Is harboring eLearning data safe again?

The secure management of learner and client data should be a priority for all teams and companies that deliver eLearning. But adhering to policies and best practices across multiple jurisdictions can be complex. After a recent ruling declared the Safe Harbor Privacy Principles invalid, many LearnUpon customers asked: what now for EU-US personal data transfer? With Safe Harbor not so safe anymore, can I still transfer eLearning data from the EU to the US? In this post, I'll explain what Safe Harbor is and outline the implications of the ruling for the secure management of your eLearning data.

Zero data protection to mass government surveillance

When the Safe Harbor Privacy Principles were introduced, a compromise had to be found between the stringent requirements of ensuring “adequate levels of protection” for personal data within the EU versus unprecedented levels of state surveillance reported within the US. That’s quite the gap to bridge!

The seven principles that were eventually agreed governed the collection, processing, storage and transfer of personal data of EU citizens. Companies within the EU could not legally transfer personal data to a country outside the EU without ensuring adequate levels of protection (even if the definition of what 'adequate' was remained vague).

Safe Harbor provided that assurance. US companies that chose to adhere to the principles could also transfer EU personal data across boundaries.

The Safe Harbor recently came to an end when the European Court of Justice ruled it invalid. A number of weaknesses in the principles made the judgement unsurprising. Safe Harbor was voluntary. US companies that handled EU personal data were not legally bound by its principles.

Safe Harbor also operated on the basis of self-declaration, lacking authoritative oversight or regulation. The ruling on Safe Harbor was made after an Austrian citizen successfully claimed that Facebook (located in Ireland) could not ensure his data was adequately protected once it was transferred to the US, given Edward Snowden’s revelations about mass state surveillance. That was the end of Safe Harbor.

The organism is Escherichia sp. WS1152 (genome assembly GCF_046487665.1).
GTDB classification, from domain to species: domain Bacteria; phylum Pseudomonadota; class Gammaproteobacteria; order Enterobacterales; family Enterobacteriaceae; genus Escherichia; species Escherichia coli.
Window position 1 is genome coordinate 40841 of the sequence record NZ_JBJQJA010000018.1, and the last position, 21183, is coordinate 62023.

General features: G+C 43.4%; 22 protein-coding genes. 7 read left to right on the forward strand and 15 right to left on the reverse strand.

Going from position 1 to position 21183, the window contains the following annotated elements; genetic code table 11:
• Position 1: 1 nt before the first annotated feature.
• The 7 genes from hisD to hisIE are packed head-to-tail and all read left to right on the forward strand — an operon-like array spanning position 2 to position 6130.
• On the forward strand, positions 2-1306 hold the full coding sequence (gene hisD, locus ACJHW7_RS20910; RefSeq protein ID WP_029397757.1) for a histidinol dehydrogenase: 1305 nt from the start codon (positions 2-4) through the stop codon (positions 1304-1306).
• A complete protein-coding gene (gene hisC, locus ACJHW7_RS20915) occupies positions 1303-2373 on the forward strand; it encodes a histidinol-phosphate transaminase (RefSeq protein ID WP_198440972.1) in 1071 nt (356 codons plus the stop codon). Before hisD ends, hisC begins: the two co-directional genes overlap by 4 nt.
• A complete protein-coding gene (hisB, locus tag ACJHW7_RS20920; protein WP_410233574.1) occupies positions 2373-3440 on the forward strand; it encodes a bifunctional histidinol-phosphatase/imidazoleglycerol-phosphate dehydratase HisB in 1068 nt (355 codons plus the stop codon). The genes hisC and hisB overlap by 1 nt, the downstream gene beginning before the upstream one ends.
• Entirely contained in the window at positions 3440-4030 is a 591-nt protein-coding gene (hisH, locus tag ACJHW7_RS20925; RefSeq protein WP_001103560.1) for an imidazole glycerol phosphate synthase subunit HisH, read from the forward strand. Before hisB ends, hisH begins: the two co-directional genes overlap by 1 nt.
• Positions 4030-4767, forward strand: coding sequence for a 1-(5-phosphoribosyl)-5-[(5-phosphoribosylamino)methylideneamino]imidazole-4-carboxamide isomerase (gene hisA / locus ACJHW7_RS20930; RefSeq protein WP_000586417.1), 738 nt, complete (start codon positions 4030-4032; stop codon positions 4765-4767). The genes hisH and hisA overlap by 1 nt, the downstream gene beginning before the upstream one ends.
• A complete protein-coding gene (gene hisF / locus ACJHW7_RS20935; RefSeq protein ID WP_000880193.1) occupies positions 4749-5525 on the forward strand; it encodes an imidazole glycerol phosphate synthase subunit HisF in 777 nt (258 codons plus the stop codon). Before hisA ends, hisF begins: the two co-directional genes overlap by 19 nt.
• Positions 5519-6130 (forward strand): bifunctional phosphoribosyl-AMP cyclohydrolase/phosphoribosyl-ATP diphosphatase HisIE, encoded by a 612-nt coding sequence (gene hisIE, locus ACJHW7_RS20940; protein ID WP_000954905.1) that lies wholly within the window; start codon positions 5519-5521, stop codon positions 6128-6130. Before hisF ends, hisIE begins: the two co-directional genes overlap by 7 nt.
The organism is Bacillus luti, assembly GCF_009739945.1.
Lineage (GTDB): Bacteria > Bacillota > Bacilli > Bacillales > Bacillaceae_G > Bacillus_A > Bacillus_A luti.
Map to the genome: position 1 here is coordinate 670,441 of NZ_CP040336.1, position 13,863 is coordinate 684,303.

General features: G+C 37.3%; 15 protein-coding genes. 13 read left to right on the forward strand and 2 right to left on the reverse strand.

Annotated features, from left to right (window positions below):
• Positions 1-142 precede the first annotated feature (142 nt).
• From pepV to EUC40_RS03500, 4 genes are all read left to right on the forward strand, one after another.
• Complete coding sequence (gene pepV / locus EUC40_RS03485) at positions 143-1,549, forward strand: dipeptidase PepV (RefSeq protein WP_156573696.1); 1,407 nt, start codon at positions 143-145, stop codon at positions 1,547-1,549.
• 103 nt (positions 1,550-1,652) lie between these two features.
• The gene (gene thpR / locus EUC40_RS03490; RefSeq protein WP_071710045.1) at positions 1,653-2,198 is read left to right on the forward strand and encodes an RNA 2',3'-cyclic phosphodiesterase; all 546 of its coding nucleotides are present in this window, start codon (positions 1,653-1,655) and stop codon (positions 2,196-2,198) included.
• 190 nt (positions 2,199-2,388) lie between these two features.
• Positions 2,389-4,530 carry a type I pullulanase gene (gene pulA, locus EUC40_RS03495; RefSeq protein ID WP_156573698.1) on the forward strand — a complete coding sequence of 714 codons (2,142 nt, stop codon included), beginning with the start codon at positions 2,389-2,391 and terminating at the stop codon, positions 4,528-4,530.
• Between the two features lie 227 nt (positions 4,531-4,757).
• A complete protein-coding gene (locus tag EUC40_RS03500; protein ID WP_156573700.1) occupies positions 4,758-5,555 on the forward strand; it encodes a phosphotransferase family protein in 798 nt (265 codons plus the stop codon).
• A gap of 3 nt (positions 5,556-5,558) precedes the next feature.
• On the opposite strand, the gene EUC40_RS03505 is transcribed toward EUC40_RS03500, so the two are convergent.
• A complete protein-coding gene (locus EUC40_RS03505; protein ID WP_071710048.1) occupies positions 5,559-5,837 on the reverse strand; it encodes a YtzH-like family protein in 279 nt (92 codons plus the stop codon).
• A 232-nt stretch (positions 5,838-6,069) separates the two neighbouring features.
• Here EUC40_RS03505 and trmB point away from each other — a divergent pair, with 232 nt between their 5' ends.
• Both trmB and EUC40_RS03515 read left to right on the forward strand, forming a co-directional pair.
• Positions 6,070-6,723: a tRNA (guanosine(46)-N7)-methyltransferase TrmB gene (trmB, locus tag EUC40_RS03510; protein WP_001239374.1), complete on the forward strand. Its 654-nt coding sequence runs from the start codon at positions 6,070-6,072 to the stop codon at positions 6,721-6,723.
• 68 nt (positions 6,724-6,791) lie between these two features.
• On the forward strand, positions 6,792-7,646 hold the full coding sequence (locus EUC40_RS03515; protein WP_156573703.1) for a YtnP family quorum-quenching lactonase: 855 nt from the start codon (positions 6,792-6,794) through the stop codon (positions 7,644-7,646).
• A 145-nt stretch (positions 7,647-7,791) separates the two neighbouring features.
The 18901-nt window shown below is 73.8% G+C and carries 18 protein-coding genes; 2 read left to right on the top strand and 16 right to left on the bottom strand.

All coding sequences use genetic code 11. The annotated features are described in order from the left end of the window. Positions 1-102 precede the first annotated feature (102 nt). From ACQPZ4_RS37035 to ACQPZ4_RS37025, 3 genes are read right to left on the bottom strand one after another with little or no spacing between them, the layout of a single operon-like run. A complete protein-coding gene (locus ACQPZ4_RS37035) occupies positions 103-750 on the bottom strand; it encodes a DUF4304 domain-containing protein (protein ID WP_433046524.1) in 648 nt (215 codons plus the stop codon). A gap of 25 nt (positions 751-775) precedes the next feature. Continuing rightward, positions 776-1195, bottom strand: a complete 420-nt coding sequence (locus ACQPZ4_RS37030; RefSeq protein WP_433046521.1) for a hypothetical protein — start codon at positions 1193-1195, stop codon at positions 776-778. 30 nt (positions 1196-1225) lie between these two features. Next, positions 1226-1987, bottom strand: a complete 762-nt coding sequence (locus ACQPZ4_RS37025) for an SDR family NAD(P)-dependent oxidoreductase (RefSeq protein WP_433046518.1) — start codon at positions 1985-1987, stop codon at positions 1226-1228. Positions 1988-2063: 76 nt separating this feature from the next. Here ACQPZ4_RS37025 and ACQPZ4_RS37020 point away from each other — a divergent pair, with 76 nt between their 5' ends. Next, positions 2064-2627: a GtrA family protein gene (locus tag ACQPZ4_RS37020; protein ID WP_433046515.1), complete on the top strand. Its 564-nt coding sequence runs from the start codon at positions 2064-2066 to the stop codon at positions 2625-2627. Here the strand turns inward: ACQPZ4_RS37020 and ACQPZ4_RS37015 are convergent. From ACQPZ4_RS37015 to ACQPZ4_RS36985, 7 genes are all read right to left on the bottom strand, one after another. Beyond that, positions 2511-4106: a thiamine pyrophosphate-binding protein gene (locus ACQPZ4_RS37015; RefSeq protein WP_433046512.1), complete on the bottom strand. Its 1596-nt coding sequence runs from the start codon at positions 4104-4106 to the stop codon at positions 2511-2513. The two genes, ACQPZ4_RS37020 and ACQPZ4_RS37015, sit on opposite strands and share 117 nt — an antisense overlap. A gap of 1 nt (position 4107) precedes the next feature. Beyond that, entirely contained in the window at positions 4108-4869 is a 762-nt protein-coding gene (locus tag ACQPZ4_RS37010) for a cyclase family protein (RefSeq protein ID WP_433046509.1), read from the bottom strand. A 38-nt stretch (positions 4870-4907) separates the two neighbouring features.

Safer harbors: Privacy Shield

With so many businesses relying on the legal and safe transfer of data from the EU to the US, a replacement needed to be found quickly. And it was. Privacy Shield, which has yet to be ratified, looks set to be that replacement. While it doesn’t change EU data protection obligations, it does offer some big improvements on Safe Harbor, including: greater transparency in US surveillance, oversight of company behavior, and a defined dispute resolution process. Privacy Shield should be much less ambiguous than Safe Harbor.

If I was to be critical of Privacy Shield, I’d argue that it doesn’t go far enough in its definitions of what companies can and cannot do with personal data. If I was cynical, I’d argue that its principles are close to irrelevant anyway (and Safe Harbor certainly was irrelevant). But it is an improvement and sets some expectations about mass state surveillance of sensitive data. As for the impact on certification and compliance, we will have to wait and see what happens once the agreement is ratified.

Even safer, with LearnUpon

Where does LearnUpon fit in with all of this? We host data (both for customers and for our customers’ customers) within the EU and within the US. Nearly all personal data (commonly defined within the EU as personally identifiable information) is stored within the EU, except for some backups or ”at rest” data, which is strongly encrypted when it leaves the EU. That meets our obligations, under Safe Harbor, Privacy Shield, and more importantly to us, Irish data protection laws (which incorporate EU directives). When we’re asked "Are you Safe Harbor?" we say no, because we don’t need to be, and because our own Terms of Service (including our Privacy Policy) are a lot more stringent than Safe Harbor ever was. Privacy Shield won’t change that much, either.

While some government agencies stipulate that their data must be hosted in the US only, many US customers benefit from hosting within the EU, simply because it offers better data protection. Irrespective of certification, LearnUpon is bound by one of the best sets of data protection laws in the world. We’re proud to be! You can rest assured that your sensitive, personal data is well-protected at LearnUpon.

Have a question? Get in touch and we’ll be happy to explain further.

PS: I am not a lawyer, this is not legal advice, and the usual disclaimers apply!

 

 

 

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